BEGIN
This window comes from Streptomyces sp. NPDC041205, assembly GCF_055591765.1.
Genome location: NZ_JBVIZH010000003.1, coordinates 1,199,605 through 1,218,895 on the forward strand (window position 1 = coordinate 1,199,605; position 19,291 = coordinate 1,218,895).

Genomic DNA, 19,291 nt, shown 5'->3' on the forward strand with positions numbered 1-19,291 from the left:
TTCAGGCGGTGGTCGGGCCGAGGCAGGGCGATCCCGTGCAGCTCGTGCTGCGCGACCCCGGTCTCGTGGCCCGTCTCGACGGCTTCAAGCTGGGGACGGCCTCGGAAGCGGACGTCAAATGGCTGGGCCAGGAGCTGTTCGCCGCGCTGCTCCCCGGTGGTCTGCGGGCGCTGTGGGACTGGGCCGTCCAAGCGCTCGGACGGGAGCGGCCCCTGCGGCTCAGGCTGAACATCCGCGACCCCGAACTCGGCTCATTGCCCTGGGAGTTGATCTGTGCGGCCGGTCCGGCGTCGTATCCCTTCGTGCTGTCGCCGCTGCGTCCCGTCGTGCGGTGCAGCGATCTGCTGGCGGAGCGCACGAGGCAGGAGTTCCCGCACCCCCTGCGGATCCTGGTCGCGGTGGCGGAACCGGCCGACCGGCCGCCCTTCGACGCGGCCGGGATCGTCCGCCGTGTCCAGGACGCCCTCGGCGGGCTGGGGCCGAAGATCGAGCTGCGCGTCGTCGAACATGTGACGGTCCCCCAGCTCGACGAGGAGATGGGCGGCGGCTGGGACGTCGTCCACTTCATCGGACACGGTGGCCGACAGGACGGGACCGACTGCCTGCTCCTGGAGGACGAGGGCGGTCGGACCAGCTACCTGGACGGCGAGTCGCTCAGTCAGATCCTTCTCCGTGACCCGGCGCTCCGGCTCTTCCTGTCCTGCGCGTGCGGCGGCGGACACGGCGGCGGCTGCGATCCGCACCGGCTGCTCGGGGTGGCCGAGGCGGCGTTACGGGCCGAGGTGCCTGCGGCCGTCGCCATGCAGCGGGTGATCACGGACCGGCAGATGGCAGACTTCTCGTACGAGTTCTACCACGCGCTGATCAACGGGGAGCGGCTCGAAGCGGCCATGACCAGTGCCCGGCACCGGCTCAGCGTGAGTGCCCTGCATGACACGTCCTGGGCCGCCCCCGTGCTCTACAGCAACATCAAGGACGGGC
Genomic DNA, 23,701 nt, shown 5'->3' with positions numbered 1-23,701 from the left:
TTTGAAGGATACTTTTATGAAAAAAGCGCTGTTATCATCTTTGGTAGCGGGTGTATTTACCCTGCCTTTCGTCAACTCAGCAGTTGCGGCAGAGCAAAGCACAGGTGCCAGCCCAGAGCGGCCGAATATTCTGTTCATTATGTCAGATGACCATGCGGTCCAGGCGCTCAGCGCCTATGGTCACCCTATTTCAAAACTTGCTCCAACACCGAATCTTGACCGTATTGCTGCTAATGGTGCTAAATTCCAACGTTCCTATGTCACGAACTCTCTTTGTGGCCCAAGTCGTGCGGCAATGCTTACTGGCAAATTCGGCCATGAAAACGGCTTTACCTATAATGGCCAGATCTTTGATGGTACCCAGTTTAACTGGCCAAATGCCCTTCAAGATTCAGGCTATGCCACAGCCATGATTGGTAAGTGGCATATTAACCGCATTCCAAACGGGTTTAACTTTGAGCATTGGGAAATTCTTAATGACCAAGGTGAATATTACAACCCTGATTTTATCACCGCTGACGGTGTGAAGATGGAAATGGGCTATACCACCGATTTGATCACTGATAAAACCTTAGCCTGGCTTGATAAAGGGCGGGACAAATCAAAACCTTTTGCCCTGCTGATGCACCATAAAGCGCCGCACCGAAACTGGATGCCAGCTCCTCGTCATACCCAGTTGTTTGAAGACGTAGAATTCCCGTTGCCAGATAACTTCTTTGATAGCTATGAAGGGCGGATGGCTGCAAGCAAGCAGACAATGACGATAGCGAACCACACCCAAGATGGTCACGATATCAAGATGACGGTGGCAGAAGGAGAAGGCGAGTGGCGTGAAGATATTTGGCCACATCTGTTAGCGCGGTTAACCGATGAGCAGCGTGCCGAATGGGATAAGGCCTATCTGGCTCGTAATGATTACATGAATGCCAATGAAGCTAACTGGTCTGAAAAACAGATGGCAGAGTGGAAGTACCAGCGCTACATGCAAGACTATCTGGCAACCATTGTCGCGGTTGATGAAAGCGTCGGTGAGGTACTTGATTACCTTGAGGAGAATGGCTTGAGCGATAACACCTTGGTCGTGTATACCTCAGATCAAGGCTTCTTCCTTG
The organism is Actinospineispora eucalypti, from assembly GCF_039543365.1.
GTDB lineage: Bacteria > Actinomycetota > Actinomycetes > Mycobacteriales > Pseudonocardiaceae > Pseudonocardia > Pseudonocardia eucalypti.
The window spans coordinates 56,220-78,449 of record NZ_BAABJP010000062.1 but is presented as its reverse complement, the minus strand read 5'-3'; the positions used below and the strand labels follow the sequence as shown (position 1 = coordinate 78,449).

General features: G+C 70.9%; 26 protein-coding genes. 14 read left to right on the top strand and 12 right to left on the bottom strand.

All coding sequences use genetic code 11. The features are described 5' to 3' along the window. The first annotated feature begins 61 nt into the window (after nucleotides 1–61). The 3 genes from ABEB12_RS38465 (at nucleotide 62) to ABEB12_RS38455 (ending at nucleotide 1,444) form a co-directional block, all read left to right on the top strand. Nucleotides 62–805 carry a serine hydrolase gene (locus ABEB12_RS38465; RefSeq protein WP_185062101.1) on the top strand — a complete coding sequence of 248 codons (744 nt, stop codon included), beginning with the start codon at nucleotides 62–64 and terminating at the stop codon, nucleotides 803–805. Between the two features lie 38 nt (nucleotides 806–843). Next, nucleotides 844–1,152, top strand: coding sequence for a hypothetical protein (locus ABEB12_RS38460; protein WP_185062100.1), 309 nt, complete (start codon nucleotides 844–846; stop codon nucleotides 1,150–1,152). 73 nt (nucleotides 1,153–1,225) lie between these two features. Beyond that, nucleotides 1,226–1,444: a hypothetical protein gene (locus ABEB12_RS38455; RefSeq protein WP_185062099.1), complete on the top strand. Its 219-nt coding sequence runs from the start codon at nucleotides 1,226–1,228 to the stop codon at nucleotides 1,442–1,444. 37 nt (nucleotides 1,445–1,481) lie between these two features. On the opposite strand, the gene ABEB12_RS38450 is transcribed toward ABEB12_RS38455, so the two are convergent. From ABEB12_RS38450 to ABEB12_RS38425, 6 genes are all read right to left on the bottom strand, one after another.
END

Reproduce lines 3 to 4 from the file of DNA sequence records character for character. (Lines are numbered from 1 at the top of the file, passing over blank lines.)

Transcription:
Genomic DNA, 19,291 nt, shown 5'->3' on the forward strand with positions numbered 1-19,291 from the left:
TTCAGGCGGTGGTCGGGCCGAGGCAGGGCGATCCCGTGCAGCTCGTGCTGCGCGACCCCGGTCTCGTGGCCCGTCTCGACGGCTTCAAGCTGGGGACGGCCTCGGAAGCGGACGTCAAATGGCTGGGCCAGGAGCTGTTCGCCGCGCTGCTCCCCGGTGGTCTGCGGGCGCTGTGGGACTGGGCCGTCCAAGCGCTCGGACGGGAGCGGCCCCTGCGGCTCAGGCTGAACATCCGCGACCCCGAACTCGGCTCATTGCCCTGGGAGTTGATCTGTGCGGCCGGTCCGGCGTCGTATCCCTTCGTGCTGTCGCCGCTGCGTCCCGTCGTGCGGTGCAGCGATCTGCTGGCGGAGCGCACGAGGCAGGAGTTCCCGCACCCCCTGCGGATCCTGGTCGCGGTGGCGGAACCGGCCGACCGGCCGCCCTTCGACGCGGCCGGGATCGTCCGCCGTGTCCAGGACGCCCTCGGCGGGCTGGGGCCGAAGATCGAGCTGCGCGTCGTCGAACATGTGACGGTCCCCCAGCTCGACGAGGAGATGGGCGGCGGCTGGGACGTCGTCCACTTCATCGGACACGGTGGCCGACAGGACGGGACCGACTGCCTGCTCCTGGAGGACGAGGGCGGTCGGACCAGCTACCTGGACGGCGAGTCGCTCAGTCAGATCCTTCTCCGTGACCCGGCGCTCCGGCTCTTCCTGTCCTGCGCGTGCGGCGGCGGACACGGCGGCGGCTGCGATCCGCACCGGCTGCTCGGGGTGGCCGAGGCGGCGTTACGGGCCGAGGTGCCTGCGGCCGTCGCCATGCAGCGGGTGATCACGGACCGGCAGATGGCAGACTTCTCGTACGAGTTCTACCACGCGCTGATCAACGGGGAGCGGCTCGAAGCGGCCATGACCAGTGCCCGGCACCGGCTCAGCGTGAGTGCCCTGCATGACACGTCCTGGGCCGCCCCCGTGCTCTACAGCAACATCAAGGACGGGC